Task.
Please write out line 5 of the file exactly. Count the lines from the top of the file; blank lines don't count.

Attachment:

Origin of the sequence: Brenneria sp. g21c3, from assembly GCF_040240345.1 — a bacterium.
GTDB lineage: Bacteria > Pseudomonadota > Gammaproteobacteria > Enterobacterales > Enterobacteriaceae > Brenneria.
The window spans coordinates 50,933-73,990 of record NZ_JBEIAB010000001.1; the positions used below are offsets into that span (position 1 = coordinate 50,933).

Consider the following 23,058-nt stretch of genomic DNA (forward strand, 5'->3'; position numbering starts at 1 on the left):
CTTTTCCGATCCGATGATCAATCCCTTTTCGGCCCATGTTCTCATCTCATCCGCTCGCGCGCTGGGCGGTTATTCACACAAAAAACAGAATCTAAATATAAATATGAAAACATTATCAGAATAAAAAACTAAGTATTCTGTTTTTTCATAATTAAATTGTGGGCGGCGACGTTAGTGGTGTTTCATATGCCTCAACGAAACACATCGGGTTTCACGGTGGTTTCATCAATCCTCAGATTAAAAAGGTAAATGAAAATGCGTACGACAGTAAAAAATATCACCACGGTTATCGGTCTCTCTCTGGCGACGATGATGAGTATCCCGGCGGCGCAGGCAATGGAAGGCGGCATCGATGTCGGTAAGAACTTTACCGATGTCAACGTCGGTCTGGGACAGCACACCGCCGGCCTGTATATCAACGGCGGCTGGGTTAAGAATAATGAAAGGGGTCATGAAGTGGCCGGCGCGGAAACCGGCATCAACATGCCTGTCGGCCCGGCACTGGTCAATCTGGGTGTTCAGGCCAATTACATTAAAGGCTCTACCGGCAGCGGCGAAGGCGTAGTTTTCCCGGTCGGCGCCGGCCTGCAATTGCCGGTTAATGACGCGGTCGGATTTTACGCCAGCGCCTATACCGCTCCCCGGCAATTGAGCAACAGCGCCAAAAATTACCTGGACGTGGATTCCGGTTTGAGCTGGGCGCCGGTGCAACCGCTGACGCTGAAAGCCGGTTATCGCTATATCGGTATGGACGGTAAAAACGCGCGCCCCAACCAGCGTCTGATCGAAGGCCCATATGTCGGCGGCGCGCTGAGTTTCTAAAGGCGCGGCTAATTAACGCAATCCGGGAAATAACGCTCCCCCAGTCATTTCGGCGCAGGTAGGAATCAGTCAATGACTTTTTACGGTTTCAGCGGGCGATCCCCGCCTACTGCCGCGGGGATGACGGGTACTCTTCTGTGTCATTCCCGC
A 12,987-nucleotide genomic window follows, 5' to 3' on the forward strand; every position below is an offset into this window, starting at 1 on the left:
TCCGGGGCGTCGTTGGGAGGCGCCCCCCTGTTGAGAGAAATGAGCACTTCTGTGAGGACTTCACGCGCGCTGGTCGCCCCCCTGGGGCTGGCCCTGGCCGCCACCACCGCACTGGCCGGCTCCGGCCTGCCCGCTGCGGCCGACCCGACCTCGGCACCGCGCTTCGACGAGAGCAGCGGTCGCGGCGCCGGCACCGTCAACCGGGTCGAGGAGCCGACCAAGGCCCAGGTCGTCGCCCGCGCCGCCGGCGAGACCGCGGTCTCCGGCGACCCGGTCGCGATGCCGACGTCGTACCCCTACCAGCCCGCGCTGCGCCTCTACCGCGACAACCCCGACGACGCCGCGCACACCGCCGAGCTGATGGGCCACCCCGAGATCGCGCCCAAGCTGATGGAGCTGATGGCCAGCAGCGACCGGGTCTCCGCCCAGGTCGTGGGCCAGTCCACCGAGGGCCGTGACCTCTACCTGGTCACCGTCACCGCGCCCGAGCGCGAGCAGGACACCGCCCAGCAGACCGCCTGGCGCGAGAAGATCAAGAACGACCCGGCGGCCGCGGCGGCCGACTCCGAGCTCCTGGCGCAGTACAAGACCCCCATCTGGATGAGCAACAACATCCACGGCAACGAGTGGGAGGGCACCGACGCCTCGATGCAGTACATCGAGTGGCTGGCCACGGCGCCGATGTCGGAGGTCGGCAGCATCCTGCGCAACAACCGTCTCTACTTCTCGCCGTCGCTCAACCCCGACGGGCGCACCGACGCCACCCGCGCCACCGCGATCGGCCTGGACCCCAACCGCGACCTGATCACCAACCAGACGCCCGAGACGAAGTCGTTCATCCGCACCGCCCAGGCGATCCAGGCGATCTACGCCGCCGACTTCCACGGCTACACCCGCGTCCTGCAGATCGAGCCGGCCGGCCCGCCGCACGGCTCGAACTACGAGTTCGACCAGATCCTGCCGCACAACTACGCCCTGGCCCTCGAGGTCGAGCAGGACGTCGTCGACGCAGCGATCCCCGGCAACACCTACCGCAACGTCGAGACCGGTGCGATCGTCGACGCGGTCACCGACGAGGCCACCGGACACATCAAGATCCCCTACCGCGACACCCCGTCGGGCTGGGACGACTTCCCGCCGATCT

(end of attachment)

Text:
CTTTTCCGATCCGATGATCAATCCCTTTTCGGCCCATGTTCTCATCTCATCCGCTCGCGCGCTGGGCGGTTATTCACACAAAAAACAGAATCTAAATATAAATATGAAAACATTATCAGAATAAAAAACTAAGTATTCTGTTTTTTCATAATTAAATTGTGGGCGGCGACGTTAGTGGTGTTTCATATGCCTCAACGAAACACATCGGGTTTCACGGTGGTTTCATCAATCCTCAGATTAAAAAGGTAAATGAAAATGCGTACGACAGTAAAAAATATCACCACGGTTATCGGTCTCTCTCTGGCGACGATGATGAGTATCCCGGCGGCGCAGGCAATGGAAGGCGGCATCGATGTCGGTAAGAACTTTACCGATGTCAACGTCGGTCTGGGACAGCACACCGCCGGCCTGTATATCAACGGCGGCTGGGTTAAGAATAATGAAAGGGGTCATGAAGTGGCCGGCGCGGAAACCGGCATCAACATGCCTGTCGGCCCGGCACTGGTCAATCTGGGTGTTCAGGCCAATTACATTAAAGGCTCTACCGGCAGCGGCGAAGGCGTAGTTTTCCCGGTCGGCGCCGGCCTGCAATTGCCGGTTAATGACGCGGTCGGATTTTACGCCAGCGCCTATACCGCTCCCCGGCAATTGAGCAACAGCGCCAAAAATTACCTGGACGTGGATTCCGGTTTGAGCTGGGCGCCGGTGCAACCGCTGACGCTGAAAGCCGGTTATCGCTATATCGGTATGGACGGTAAAAACGCGCGCCCCAACCAGCGTCTGATCGAAGGCCCATATGTCGGCGGCGCGCTGAGTTTCTAAAGGCGCGGCTAATTAACGCAATCCGGGAAATAACGCTCCCCCAGTCATTTCGGCGCAGGTAGGAATCAGTCAATGACTTTTTACGGTTTCAGCGGGCGATCCCCGCCTACTGCCGCGGGGATGACGGGTACTCTTCTGTGTCATTCCCGC